The big talk in the scientific community right now surrounds the theory that women have orgasms for no reason at all. It's not an adaptation. It's a wonderful accident stemming from the initial phase of fetal development.
This theory was talked about a lot in the 1970s, and it has recently been revived. The initial-development hypothesis states that women have orgasms because men have orgasms. In the earliest stages of pregnancy, the fetus isn't gendered. The hormones that determine sex haven't kicked in yet, and the nerves laid down for future sex organs in this initial period are exactly the same in all fetuses. When a fetus becomes female instead of male, it still has the nerve pathways that allow for orgasm during sexual intercourse.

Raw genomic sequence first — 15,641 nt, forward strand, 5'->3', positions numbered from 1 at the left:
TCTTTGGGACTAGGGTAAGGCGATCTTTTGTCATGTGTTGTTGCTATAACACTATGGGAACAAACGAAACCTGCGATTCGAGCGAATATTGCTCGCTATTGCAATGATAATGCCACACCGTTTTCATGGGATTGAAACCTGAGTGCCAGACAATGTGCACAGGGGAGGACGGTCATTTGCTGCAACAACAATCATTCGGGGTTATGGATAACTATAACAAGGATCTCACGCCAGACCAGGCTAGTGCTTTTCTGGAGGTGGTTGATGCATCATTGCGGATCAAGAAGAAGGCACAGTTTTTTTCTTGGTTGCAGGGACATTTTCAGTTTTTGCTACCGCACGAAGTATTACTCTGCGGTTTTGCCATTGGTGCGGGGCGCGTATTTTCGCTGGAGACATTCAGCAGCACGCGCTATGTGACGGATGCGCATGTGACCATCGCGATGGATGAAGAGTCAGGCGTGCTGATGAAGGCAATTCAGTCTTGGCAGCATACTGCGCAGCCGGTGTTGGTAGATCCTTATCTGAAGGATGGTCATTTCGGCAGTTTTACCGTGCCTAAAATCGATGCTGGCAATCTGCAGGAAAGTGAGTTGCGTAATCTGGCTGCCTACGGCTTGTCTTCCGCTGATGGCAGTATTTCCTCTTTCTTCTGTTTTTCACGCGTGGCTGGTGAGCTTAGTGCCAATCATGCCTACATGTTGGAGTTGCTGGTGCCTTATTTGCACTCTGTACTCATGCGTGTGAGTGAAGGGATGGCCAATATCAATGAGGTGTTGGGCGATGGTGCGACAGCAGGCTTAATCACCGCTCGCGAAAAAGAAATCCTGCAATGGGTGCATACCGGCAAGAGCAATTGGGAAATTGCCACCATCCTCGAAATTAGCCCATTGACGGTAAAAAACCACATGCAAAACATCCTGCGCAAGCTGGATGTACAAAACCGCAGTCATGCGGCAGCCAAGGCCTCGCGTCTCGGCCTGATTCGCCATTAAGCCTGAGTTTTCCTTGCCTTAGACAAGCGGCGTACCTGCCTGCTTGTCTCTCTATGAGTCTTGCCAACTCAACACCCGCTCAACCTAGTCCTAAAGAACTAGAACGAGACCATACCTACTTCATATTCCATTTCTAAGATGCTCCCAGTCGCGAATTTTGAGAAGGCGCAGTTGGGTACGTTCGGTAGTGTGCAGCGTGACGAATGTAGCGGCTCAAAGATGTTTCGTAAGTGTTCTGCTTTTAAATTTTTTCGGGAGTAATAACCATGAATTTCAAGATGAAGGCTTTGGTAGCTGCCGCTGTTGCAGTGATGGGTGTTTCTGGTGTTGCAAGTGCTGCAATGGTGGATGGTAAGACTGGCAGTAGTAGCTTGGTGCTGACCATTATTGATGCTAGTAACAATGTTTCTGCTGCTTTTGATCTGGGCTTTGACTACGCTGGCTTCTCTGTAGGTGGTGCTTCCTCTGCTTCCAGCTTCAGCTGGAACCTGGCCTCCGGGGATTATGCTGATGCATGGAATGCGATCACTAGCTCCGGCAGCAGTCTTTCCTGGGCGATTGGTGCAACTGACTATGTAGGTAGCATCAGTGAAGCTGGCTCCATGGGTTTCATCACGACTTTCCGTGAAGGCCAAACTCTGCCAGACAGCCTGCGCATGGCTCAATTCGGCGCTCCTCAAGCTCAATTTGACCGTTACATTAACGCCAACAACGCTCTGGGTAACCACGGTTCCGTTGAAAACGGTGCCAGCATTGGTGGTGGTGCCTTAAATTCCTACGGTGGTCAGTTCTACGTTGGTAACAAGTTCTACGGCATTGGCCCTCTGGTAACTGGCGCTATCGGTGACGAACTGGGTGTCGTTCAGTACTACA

If this theory is correct, and the female orgasm isn't an adaptation selected for survival of the species, does that mean it'll be phased out?
There's no consensus on the staying power of the female orgasm. Some say evolution tends to phase out unnecessary traits, so some day, many, many, many years in the future, females might no longer experience orgasms. Perhaps sexual pleasure, short of orgasm, will be enough to keep women getting pregnant.
Others disagree entirely: If it's true that women have orgasms because nerves associated with orgasm are laid down in the initial stages of fetal development, when there's no gender assigned yet, females will have the capacity for orgasm as long as men do. And considering how strongly the male orgasm is selected for in survival of the species, the corresponding female orgasm would be around for a long, long time.
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